After just a few weeks of the UK in “lockdown”, it became clear that the number of calls to helplines and other support agencies from individuals suffering some form of domestic abuse had risen dramatically.
By 12 April at least 16 suspected domestic abuse killings in the UK have been identified by campaigners, far higher than the average rate for the time of year. At the same time the UK’s largest domestic abuse charity, Refuge, reported a 700% increase in calls to its helpline in a single day, while a separate helpline for perpetrators of domestic abuse seeking help to change their behaviour received 25% more calls after the start of the Covid-19 lockdown.
In response on 11 April the Government announced a public awareness raising campaign under the hashtag #YouAreNotAlone highlighting that if anyone is at risk of, or experiencing domestic abuse, help is still available. Additionally, the Home Secretary announced that the Home Office is working with charities and the Domestic Abuse Commissioner to provide an additional £2 million to immediately bolster domestic abuse helplines and online support.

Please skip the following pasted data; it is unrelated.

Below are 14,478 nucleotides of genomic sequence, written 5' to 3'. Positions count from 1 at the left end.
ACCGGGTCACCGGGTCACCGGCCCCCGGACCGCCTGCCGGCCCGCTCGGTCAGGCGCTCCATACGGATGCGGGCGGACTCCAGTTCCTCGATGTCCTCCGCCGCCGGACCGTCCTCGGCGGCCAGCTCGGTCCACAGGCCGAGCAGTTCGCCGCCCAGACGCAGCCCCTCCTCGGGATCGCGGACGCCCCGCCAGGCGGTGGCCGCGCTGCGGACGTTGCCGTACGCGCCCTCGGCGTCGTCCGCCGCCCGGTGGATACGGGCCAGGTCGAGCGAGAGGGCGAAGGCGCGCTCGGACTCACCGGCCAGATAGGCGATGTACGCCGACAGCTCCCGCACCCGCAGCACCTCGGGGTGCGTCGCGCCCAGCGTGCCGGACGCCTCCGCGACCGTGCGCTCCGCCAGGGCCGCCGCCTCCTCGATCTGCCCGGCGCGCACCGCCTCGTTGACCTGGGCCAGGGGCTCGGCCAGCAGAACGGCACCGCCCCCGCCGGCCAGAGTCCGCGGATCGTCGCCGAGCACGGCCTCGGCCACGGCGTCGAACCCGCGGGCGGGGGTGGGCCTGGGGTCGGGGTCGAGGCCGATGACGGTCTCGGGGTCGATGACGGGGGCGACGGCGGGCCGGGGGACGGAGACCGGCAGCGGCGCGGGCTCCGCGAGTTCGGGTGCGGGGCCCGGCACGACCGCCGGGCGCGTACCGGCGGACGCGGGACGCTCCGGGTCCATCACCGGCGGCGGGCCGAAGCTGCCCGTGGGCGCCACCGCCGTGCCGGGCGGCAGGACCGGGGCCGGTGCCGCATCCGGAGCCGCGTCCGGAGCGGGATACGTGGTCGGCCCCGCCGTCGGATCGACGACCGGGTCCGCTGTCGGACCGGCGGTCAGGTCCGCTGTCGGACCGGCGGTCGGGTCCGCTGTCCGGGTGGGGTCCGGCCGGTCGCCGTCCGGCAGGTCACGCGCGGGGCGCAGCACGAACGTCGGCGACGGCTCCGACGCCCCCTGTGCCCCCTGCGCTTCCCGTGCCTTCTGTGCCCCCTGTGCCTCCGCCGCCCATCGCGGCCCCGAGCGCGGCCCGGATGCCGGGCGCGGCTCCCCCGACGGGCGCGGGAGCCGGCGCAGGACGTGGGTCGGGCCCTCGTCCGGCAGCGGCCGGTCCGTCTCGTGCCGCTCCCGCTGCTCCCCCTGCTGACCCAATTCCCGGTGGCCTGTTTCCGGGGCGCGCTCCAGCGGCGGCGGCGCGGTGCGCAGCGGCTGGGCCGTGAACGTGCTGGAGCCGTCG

On 2 May a further £76m trapped was pledged by Government to spend to support vulnerable people who are "in a nightmare" at home during the coronavirus lockdown. The funding package will help community-based services that work with victims of domestic abuse, sexual violence and modern slavery, as well as vulnerable children, in England and Wales. This includes the recruitment of additional counsellors for victims of sexual violence. It will also go towards the provision of safe accommodation for survivors of domestic abuse and their children, and further support for vulnerable children, in England.
It is not yet clear how charities will access this funding.
Anyone can be a victim of domestic abuse, regardless of gender, age, ethnicity, socio-economic status, sexuality or background.
There are different kinds of abuse that can happen in different contexts. The most prevalent type of domestic abuse occurs in relationships. But the definition of domestic abuse also covers abuse between family members, such as adolescent to parent violence and abuse.